The protagonist in “Nosedive” faces a personal crisis much like the woman in “The Eye of the Beholder.” Both struggle with deep insecurity and want to mold themselves to an ideal. In Black Mirror, that’s through an altered persona; in Twilight Zone’s take, that’s through physical alteration. A woman who is told she’s ugly goes under the knife. I won’t give away the shocking twist, but the title is pretty self-explanatory.
5. Playtest — Where is Everybody
The virtual reality of Black Mirror’s “Playtest” (which follows a man who takes a one-time job to test a new video game technology) didn’t exist during the reign of Twilight Zone. Strip away its technology and you’ll find that the character is just alone in a nightmare he didn’t ask for, spiraling deeper into his subconscious. The Air Force pilot in “Where is Everybody” stumbles into an empty town he can’t escape; he panics. In reality, he’s actually undergoing tests to see if he could survive a trip to the moon alone.
Related: 10 Best Episodes of Black Mirror
4. San Junipero — A Stop at Willoughby
We all long to live in a rose-hued world where peace feels attainable and bliss is boundless. Black Mirror’s “San Junipero” is one of its best, if not a bit of an anomaly for its optimistic end. Set in a beach town awash with neon lights, two women—Yorkie and Kelly—meet at a very 1980s nightclub and fall in love.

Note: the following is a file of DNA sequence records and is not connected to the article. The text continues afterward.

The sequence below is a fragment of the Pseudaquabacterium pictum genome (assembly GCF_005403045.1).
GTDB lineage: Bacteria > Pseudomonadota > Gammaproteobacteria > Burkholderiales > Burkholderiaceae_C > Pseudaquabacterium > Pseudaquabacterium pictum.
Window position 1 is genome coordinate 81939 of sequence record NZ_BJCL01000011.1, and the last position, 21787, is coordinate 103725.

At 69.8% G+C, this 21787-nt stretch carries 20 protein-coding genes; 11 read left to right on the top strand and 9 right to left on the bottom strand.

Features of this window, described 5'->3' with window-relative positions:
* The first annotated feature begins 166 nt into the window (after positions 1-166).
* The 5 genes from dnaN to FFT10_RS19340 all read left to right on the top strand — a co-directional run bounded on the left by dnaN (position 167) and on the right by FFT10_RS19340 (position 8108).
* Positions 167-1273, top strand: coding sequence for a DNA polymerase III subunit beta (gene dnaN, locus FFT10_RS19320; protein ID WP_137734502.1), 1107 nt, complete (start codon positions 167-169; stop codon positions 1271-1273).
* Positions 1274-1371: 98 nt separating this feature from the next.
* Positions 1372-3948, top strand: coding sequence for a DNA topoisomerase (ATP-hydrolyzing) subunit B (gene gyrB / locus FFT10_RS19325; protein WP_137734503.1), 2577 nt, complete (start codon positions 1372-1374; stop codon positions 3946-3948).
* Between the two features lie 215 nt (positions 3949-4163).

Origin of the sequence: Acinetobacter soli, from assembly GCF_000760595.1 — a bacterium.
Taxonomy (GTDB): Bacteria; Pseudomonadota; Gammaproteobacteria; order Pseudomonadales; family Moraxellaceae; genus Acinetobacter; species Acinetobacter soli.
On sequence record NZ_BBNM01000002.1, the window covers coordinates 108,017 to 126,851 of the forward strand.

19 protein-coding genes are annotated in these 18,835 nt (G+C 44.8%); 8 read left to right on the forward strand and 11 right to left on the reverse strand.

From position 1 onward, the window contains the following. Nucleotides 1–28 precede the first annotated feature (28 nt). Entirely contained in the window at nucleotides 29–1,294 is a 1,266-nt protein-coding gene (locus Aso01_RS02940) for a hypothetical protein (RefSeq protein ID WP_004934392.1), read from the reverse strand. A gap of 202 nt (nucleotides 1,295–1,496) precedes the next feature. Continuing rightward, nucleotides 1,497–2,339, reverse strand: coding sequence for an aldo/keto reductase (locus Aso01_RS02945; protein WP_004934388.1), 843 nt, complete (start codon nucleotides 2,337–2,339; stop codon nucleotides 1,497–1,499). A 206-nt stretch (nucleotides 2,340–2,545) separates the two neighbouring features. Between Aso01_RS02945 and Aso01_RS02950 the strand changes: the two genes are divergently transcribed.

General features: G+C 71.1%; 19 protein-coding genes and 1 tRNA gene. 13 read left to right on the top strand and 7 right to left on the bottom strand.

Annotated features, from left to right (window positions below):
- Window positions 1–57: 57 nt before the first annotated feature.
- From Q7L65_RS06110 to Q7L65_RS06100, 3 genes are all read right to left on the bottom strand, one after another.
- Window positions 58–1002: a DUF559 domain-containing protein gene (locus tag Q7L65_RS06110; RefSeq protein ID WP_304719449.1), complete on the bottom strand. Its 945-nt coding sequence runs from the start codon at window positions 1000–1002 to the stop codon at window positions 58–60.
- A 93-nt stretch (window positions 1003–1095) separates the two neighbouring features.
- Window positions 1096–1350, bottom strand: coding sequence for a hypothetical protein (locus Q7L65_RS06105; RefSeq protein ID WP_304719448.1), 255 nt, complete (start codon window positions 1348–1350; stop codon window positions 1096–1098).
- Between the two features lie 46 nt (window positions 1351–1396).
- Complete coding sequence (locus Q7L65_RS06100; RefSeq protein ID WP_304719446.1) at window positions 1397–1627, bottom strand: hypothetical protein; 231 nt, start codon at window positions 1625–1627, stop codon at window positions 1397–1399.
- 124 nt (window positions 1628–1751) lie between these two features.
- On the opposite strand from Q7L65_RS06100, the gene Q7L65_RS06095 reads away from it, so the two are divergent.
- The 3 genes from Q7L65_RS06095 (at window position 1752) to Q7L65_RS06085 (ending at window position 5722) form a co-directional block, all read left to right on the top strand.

Spoilers: It’s a synthetic reality the elderly can live in. When they die, they can choose to live in the world.
Twilight Zone’s “A Stop at Willoughby” follows a man, Gart, who is tired of his life, which is consumed by his work as an ad agent. When he falls asleep on a train, he awakes in the town of his dreams: simple, calm, sweet, unreal. But to be there all the time, he has to die.
3. USS Callister — It’s a Good Life
This one’s obvious; Charlie Brooker based “USS Callister” off of Twilight Zone’s “It’s a Good Life.” The former is fleshed out in a video game, in which a reclusive programmer creates a Star Trek-inspired video game, makes virtual clones of his co-workers with their DNA and plugs them into the game. He’s tyrannical and the clones work to oblige him — at first. The latter follows a 6-year-old boy with god-like powers that allows him to control the people in his small town.
2. ArkAngel — The Monsters Are Due on Maple Street
On the surface, these two episodes are disparate, but they verge on the same human instinct: paranoia. Both unfold in what should be idyllic suburban environments. “ArkAngel” follows a mother who implants a chip in her child’s head, which allows her daughter to be tracked at all times. But that surveillance begins to get in the way.
“The Monster Are Due on Maple Street” is one of the most iconic Twilight Zone episodes ever. A shadow passes over a neighborhood, turning off all their power, shutting down cars, phones, and even lawn mowers. In short: aliens. But like the family in “ArkAngel,” the real destruction comes from the mounting suspicion within.
1. Bandersnatch — Time Enough at Last
Let’s clear the air: I’m in the camp that loves “Bandersnatch.” Its choose-your-own-adventure style is innovative in that it’s one of the first TV shows to experiment with the medium. Despite the myriad paths, young programmer Stefan’s real plight is self-inflicted solitude. He keeps himself holed away in his room, growing more delusional by the day.
Get perspective with Twilight Zone’s “Time Enough at Last.” Instead of video games, Henry chooses the world of books above all else. Both men’s obsessions are their downfall.